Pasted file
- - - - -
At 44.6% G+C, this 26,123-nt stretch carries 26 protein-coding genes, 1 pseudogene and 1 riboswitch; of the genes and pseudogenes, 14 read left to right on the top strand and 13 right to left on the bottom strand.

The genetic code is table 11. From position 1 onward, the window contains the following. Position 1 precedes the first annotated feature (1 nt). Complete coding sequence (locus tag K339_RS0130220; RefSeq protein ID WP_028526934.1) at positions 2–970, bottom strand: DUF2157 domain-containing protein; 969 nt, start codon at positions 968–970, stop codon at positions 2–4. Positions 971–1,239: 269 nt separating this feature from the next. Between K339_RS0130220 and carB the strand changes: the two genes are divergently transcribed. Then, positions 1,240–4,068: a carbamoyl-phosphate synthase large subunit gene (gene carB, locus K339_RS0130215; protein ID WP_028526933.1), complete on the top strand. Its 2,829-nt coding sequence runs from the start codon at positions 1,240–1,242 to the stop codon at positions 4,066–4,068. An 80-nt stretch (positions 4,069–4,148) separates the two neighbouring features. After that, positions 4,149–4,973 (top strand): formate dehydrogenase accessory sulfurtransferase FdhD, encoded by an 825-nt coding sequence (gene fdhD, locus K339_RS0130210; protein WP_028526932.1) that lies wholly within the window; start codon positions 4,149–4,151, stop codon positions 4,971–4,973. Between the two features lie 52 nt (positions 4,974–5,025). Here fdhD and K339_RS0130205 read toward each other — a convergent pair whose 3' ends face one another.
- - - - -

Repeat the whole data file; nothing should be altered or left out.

At 44.6% G+C, this 26,123-nt stretch carries 26 protein-coding genes, 1 pseudogene and 1 riboswitch; of the genes and pseudogenes, 14 read left to right on the top strand and 13 right to left on the bottom strand.

The genetic code is table 11. From position 1 onward, the window contains the following. Position 1 precedes the first annotated feature (1 nt). Complete coding sequence (locus tag K339_RS0130220; RefSeq protein ID WP_028526934.1) at positions 2–970, bottom strand: DUF2157 domain-containing protein; 969 nt, start codon at positions 968–970, stop codon at positions 2–4. Positions 971–1,239: 269 nt separating this feature from the next. Between K339_RS0130220 and carB the strand changes: the two genes are divergently transcribed. Then, positions 1,240–4,068: a carbamoyl-phosphate synthase large subunit gene (gene carB, locus K339_RS0130215; protein ID WP_028526933.1), complete on the top strand. Its 2,829-nt coding sequence runs from the start codon at positions 1,240–1,242 to the stop codon at positions 4,066–4,068. An 80-nt stretch (positions 4,069–4,148) separates the two neighbouring features. After that, positions 4,149–4,973 (top strand): formate dehydrogenase accessory sulfurtransferase FdhD, encoded by an 825-nt coding sequence (gene fdhD, locus K339_RS0130210; protein WP_028526932.1) that lies wholly within the window; start codon positions 4,149–4,151, stop codon positions 4,971–4,973. Between the two features lie 52 nt (positions 4,974–5,025). Here fdhD and K339_RS0130205 read toward each other — a convergent pair whose 3' ends face one another.